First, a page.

Giacomo BALLA

(Turin, 1871 – Rome, 1958)


Studio di Volumi, 1912–14


Pencil on paper, 14.1 x 22.7 cm.
Signed bottom right in pencil in block letters:  BALLA


Provenance:  
Casa Balla, Rome, Agenda n.719:  Studio di volumi. Valentina Cesaretti Orsini, Rome (1969–71).  Private collection.


Expertise
Elena Gigli, Rome 14 February 2016.


Exhibitions:
Balla, disegni, studi, bozzetti dal 1897 al 1958, Rome, Galleria SM13 - Studio d'Arte Moderna, Rome 22 March – 14 April 1971


Bibliography:
Balla, disegni, studi, bozzetti dal 1897 al 1958, curated by V. Orsini, Rome, Galleria SM13 - Studio d'Arte Moderna, Rome 22 March – 14 April 1971, cat., work 26bis (illustrated), n.719

Description

In early 1910, having shaken off "the burden of experience, of celebrity, and of all his works, rediscovering a new virginity with renewed ardour burning with Faith, much intuition, optimism, fresh as a fresh rose; happy to feel newly laundered", Giacomo Balla decided to turn over a new leaf, in fact a new canvas.  Egged on by his pupils Umberto Boccioni and Gino Severini, he signed the Futurist Painters' Manifesto, together with Carra' and Russolo, and Futurist Painting. Technical Manifesto:  "our desire for truth cannot be satisfied by either traditional Form or traditional Colour!  Gesture, for us, will no longer be a frozen moment in the universal dynamism; it will be, most decidedly, a dynamic sensation eternalised as such".  Balla's art invariably begins with an analysis of reality, which can be nature in the Villa Borghese or the legs of a dog on a lead, or his daughter Luce running on the balcony, a hand playing a violin or the flight of a few swallows around a gutter, cars speeding down the Via Nazionale in Rome, or the sails of boats rocking gently in the wind on the sea atViareggio....
1912 was the year of movement, the year of light:  he painted movement in the canvas in Buffalo (USA) entitled Lead on a Motorcycle and in Rome in June in a painting in the Grassi Collection entitled Girl x Balcony; this was followed in 1913 by another analysis, another cycle:  the flight of swallows, through endless studies of flight which are later complicated by their setting in space in the canvas in the MoMA in New York.  In parallel with his studies of swallows, Balla analysed the movement of the motor-car:  "the fact is abstracted with equivalents which head from their starting point towards infinity", he says in one of the notebook sheets on which Balla sketched one of the first motor-cars that he observed speeding down the Via Nazionale in Rome.  In 1915, publishing his self-portrait in a leaflet entitled of the Exhibition the late Balla and Balla the Futurist, Balla underscored this unflagging research in the 1910s which led first to incomprehensibility, to charges of lunacy, to bad faith and to scorn:  Received with smiling indifference are the First plastic researches of the mole (motor-cars in motion movements of people) seen as a curiosity in the public.  To end up with a Definitive abandonment, with a reality analysis as the creation of the new Futurist style: )(Synthetic abstract subjective dynamic footprints.  More researches + struggle.  And he concludes FUTURISM FORWARD.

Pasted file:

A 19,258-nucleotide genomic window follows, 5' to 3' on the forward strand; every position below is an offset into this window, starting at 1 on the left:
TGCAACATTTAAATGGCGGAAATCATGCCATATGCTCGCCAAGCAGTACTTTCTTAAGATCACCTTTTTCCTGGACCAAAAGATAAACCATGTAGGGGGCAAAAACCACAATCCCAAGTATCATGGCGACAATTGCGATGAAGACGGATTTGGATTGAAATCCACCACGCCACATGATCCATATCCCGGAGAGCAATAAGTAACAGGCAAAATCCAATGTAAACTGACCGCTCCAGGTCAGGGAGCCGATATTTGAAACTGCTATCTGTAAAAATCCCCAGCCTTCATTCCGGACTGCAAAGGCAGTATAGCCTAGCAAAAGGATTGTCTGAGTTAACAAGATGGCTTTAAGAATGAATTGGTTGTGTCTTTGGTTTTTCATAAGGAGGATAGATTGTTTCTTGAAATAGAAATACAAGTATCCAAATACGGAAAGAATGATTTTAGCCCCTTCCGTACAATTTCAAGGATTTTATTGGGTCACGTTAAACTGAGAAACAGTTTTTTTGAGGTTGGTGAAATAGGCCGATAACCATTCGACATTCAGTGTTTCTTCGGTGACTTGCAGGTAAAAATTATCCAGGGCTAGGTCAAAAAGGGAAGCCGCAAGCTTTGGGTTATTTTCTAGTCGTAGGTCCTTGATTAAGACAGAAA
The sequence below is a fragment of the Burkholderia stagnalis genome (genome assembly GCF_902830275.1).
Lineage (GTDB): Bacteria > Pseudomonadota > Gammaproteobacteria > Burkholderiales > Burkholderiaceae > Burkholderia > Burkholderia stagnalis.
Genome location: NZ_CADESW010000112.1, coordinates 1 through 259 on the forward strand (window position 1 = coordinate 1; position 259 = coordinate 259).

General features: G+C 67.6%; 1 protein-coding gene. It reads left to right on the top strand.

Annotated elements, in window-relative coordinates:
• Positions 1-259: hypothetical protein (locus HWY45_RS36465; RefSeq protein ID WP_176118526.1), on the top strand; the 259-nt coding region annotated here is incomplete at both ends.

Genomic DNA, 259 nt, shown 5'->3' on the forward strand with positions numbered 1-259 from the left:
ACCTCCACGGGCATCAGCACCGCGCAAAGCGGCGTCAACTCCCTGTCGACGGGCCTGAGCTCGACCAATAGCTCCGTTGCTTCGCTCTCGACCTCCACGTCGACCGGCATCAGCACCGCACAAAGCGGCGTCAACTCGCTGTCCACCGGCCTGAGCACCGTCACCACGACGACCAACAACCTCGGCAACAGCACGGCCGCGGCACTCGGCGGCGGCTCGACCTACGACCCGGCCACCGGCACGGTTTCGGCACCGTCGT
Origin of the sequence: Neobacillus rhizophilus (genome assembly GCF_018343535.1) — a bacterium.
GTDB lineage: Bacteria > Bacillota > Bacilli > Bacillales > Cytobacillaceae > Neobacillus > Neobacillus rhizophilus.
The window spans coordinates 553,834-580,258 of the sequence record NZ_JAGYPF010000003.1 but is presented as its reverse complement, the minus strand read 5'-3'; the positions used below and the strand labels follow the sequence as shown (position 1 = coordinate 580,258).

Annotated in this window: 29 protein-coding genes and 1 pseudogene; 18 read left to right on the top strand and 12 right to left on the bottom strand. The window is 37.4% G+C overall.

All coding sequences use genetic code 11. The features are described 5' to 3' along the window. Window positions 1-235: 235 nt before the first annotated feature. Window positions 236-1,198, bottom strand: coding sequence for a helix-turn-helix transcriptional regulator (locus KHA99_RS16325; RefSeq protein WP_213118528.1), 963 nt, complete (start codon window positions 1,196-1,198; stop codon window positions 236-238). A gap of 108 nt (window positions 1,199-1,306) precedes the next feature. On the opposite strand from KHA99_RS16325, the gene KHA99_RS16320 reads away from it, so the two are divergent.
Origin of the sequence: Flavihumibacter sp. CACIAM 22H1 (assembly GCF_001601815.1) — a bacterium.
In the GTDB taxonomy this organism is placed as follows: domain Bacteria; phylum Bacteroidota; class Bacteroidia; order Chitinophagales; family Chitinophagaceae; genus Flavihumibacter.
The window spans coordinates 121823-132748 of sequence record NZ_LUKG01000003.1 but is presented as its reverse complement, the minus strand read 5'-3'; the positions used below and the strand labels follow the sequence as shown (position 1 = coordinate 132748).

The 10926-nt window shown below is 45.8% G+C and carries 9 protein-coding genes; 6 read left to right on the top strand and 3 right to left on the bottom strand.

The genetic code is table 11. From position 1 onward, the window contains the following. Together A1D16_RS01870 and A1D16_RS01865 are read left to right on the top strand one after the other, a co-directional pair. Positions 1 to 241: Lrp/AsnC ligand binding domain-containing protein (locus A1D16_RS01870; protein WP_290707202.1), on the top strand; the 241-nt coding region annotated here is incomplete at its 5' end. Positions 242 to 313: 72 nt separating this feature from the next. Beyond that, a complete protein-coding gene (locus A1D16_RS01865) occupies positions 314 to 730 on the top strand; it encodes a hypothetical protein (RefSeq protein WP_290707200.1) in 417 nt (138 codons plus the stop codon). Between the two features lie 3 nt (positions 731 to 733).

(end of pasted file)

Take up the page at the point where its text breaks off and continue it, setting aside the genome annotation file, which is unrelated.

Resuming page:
This study of volumes is part and parcel of the sequence of experiments dating back to the 1910s in which Balla summarises and develops his earlier research in the light of a new experimentalism defined by Maurizio Fagiolo del'Arco precisely with the term parallel research.  The work comes from Balla's home, where his daughter Luce listed it under number 719 in her catalogue.  It was purchased by Valentina Orsini in 1971 for display in the exhibition which she devoted to Balla to mark the first centenrary of her art gallery in Rome.

                                                                                                                                Elena Gigli


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